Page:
Ordinarily, sexual equipment should determine female thinking. Grenell’s “stupid uterus” had held out an “insane hope of solidarity” before the Kavanaugh vote, she says. But now, race had riven feminist solidarity, as it had before the Kavanaugh testimony. The 2017 Women’s March against Donald Trump, for example, had faced criticism for being too white. “I’ve never felt anything remotely resembling sisterhood with white women,” wrote cultural critic Jamilah Lemieux, to explain her absence from the march. Just a month before the Kavanaugh accusations exploded onto the political landscape, Harper’s Bazaar ran an article on how feminism is “white supremacy in heels.” (For the record, I debated its author, Rachel Cargle, for an Economist panel on free speech this September.) White women “completely vacuum the energy, direction, and point of the conversation to themselves and their feelings” whenever black women want to talk about race, Cargle complained. Ouch!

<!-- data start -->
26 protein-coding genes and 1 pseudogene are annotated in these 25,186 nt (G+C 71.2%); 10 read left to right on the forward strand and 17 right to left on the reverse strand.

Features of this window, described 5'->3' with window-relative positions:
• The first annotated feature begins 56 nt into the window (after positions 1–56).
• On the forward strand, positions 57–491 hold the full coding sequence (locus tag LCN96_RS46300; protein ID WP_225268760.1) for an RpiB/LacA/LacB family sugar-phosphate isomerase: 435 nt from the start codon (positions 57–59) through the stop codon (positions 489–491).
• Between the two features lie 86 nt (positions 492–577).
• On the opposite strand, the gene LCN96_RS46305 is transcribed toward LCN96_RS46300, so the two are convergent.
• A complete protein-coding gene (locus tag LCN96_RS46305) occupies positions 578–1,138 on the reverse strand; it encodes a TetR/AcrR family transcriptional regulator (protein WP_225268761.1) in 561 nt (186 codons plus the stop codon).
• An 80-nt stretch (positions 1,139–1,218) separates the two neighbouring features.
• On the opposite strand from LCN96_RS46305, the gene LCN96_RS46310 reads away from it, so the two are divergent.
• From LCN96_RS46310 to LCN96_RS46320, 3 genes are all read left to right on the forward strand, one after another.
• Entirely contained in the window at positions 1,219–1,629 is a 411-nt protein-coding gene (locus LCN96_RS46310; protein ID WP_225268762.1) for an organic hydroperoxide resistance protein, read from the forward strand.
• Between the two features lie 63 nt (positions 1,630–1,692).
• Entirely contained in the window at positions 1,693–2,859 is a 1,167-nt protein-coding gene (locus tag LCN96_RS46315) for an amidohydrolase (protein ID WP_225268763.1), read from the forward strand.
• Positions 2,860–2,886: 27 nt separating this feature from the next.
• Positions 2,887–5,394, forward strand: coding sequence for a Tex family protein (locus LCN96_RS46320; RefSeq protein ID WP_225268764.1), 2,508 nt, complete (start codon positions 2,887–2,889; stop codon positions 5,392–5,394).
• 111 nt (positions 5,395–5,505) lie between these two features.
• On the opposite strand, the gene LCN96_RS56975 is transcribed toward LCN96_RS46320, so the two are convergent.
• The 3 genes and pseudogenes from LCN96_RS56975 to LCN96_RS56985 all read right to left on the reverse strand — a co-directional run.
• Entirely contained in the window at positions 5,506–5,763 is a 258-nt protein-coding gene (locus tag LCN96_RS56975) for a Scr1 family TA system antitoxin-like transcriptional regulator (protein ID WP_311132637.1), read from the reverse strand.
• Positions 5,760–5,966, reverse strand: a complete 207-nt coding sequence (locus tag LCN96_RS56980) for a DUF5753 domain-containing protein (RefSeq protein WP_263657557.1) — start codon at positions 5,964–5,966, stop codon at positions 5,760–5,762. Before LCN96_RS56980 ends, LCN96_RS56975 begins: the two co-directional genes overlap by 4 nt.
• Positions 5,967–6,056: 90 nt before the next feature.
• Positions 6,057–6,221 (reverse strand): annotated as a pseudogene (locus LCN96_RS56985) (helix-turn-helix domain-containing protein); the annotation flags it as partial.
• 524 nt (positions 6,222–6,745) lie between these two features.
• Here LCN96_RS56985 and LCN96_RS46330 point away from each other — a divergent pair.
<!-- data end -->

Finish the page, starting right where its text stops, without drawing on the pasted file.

But these divisions were papered over when a privileged white female offered the last hope for keeping a qualified conservative jurist off the Supreme Court—until, that is, Susan Collins “doubled down on white supremacy,” in the words of person-of-color Tamika Mallory, a last-minute addition to the otherwise too-white organizing roster of the 2017 Women’s March. Suddenly, with Collins’s defection, intersectionality was back. White women have failed people of color over and over again, Mallory wrote in the Huffington Post.